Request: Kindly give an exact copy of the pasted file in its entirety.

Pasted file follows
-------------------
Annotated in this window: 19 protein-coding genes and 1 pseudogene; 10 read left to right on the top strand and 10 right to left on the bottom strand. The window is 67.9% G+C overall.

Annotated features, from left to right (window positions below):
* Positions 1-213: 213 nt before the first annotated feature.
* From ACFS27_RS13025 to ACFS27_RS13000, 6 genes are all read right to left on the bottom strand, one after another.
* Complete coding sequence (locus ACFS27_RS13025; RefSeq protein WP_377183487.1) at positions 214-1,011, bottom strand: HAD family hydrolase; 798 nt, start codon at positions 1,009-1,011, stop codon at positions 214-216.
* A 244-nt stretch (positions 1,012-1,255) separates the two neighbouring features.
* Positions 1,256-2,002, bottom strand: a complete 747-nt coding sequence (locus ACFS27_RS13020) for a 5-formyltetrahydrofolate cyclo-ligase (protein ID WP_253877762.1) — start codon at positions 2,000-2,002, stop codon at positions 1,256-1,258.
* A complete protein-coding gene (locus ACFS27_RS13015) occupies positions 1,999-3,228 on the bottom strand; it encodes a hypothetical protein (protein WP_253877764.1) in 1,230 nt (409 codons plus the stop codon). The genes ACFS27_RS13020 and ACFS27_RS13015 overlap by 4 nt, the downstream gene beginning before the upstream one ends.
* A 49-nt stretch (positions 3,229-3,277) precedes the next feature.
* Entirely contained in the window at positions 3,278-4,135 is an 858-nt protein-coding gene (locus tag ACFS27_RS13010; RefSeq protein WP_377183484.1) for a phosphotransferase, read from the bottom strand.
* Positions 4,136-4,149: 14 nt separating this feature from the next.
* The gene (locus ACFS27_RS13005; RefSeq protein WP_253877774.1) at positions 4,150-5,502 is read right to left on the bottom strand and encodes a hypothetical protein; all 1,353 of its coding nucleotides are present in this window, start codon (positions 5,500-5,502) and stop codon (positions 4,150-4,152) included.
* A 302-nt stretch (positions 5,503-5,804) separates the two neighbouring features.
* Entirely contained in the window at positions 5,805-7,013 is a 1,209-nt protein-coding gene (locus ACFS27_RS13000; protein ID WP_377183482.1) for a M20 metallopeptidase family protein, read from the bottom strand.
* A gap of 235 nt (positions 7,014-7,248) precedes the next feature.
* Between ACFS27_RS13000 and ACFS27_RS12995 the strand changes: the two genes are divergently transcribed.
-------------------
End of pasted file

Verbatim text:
Annotated in this window: 19 protein-coding genes and 1 pseudogene; 10 read left to right on the top strand and 10 right to left on the bottom strand. The window is 67.9% G+C overall.

Annotated features, from left to right (window positions below):
* Positions 1-213: 213 nt before the first annotated feature.
* From ACFS27_RS13025 to ACFS27_RS13000, 6 genes are all read right to left on the bottom strand, one after another.
* Complete coding sequence (locus ACFS27_RS13025; RefSeq protein WP_377183487.1) at positions 214-1,011, bottom strand: HAD family hydrolase; 798 nt, start codon at positions 1,009-1,011, stop codon at positions 214-216.
* A 244-nt stretch (positions 1,012-1,255) separates the two neighbouring features.
* Positions 1,256-2,002, bottom strand: a complete 747-nt coding sequence (locus ACFS27_RS13020) for a 5-formyltetrahydrofolate cyclo-ligase (protein ID WP_253877762.1) — start codon at positions 2,000-2,002, stop codon at positions 1,256-1,258.
* A complete protein-coding gene (locus ACFS27_RS13015) occupies positions 1,999-3,228 on the bottom strand; it encodes a hypothetical protein (protein WP_253877764.1) in 1,230 nt (409 codons plus the stop codon). The genes ACFS27_RS13020 and ACFS27_RS13015 overlap by 4 nt, the downstream gene beginning before the upstream one ends.
* A 49-nt stretch (positions 3,229-3,277) precedes the next feature.
* Entirely contained in the window at positions 3,278-4,135 is an 858-nt protein-coding gene (locus tag ACFS27_RS13010; RefSeq protein WP_377183484.1) for a phosphotransferase, read from the bottom strand.
* Positions 4,136-4,149: 14 nt separating this feature from the next.
* The gene (locus ACFS27_RS13005; RefSeq protein WP_253877774.1) at positions 4,150-5,502 is read right to left on the bottom strand and encodes a hypothetical protein; all 1,353 of its coding nucleotides are present in this window, start codon (positions 5,500-5,502) and stop codon (positions 4,150-4,152) included.
* A 302-nt stretch (positions 5,503-5,804) separates the two neighbouring features.
* Entirely contained in the window at positions 5,805-7,013 is a 1,209-nt protein-coding gene (locus ACFS27_RS13000; protein ID WP_377183482.1) for a M20 metallopeptidase family protein, read from the bottom strand.
* A gap of 235 nt (positions 7,014-7,248) precedes the next feature.
* Between ACFS27_RS13000 and ACFS27_RS12995 the strand changes: the two genes are divergently transcribed.